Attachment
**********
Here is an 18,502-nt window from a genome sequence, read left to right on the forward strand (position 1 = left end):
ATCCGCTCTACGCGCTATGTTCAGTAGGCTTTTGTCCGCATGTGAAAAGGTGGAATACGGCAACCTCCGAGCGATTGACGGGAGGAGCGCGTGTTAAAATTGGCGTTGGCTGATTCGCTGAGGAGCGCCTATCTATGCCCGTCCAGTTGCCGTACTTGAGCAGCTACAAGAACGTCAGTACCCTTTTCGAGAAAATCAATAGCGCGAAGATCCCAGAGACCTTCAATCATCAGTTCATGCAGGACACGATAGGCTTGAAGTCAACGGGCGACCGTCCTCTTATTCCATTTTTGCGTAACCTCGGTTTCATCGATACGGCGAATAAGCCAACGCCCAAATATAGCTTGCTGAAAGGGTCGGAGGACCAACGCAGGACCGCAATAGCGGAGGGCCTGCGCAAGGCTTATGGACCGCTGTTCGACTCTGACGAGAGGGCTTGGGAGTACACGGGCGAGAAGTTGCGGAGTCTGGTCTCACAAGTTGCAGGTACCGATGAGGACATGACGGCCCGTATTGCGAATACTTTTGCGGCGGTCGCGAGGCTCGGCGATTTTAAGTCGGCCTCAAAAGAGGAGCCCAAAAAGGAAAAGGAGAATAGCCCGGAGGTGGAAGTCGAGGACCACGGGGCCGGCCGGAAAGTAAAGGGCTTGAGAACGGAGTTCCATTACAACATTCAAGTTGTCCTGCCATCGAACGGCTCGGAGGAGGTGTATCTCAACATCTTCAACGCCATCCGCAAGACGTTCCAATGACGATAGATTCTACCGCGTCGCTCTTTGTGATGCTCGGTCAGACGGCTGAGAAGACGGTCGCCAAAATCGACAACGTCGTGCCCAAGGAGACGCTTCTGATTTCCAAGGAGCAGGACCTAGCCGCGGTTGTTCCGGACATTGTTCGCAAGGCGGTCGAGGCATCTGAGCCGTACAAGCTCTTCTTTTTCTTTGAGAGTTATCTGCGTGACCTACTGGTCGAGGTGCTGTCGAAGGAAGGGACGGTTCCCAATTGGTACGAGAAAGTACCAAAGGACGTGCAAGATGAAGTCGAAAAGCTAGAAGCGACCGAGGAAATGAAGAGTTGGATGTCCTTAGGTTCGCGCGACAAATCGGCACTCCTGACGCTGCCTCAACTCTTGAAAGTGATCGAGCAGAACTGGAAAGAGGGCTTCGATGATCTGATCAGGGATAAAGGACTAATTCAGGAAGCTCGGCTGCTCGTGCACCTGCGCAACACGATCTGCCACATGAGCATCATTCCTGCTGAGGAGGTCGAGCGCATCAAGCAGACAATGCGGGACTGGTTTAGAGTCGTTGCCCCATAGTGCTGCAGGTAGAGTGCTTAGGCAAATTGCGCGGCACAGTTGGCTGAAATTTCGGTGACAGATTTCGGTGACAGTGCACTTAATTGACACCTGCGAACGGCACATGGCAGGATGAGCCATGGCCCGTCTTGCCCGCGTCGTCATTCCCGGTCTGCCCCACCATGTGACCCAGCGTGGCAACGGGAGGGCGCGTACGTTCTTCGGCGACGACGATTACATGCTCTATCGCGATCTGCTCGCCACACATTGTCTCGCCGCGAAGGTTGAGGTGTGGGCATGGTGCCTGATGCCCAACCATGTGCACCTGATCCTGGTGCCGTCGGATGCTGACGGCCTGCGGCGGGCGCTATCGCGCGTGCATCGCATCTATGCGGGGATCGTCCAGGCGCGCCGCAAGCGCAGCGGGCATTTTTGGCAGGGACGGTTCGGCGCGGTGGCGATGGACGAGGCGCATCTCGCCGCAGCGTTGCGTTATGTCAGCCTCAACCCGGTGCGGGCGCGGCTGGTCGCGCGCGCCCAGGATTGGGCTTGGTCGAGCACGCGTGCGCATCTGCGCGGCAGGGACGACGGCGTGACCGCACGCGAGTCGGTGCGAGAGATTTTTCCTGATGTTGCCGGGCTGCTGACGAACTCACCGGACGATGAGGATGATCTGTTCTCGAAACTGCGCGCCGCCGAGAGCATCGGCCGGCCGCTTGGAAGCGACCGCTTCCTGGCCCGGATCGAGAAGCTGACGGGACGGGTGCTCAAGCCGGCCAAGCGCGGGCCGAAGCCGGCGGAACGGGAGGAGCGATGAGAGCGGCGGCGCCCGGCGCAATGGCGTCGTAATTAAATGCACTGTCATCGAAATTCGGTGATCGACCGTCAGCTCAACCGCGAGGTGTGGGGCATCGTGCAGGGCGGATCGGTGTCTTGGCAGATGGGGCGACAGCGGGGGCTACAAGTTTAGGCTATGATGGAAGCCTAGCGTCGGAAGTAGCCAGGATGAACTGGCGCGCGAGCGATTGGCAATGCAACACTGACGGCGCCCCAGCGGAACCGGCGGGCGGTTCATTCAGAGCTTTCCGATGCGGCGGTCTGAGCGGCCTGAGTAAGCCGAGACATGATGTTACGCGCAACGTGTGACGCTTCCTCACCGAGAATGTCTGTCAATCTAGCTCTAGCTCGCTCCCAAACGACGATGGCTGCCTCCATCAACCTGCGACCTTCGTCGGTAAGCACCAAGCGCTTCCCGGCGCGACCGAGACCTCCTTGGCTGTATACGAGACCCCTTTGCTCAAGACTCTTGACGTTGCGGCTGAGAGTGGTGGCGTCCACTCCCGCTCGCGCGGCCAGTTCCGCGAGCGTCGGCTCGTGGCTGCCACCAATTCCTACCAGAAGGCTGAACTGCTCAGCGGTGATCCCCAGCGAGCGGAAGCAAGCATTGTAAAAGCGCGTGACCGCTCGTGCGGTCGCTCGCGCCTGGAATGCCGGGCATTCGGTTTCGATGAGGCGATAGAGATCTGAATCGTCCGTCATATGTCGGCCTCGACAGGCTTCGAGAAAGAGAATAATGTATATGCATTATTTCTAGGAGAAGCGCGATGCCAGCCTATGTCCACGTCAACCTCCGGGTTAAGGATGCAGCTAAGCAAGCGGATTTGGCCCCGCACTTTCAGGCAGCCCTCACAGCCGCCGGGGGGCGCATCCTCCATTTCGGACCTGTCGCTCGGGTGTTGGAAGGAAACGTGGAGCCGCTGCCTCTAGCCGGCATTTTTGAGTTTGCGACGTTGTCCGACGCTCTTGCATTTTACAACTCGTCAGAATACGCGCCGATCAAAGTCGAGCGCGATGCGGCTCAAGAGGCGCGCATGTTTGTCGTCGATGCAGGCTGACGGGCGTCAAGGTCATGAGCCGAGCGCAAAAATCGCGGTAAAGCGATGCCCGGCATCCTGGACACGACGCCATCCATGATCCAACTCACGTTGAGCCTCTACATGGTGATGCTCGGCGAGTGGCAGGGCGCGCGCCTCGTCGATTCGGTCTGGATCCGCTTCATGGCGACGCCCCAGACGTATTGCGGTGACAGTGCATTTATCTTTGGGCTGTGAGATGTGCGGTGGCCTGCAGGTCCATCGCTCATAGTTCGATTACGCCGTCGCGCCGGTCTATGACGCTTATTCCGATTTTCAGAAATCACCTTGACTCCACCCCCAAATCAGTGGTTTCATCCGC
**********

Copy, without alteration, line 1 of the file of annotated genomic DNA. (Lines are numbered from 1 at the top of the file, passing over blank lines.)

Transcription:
Here is an 18,502-nt window from a genome sequence, read left to right on the forward strand (position 1 = left end):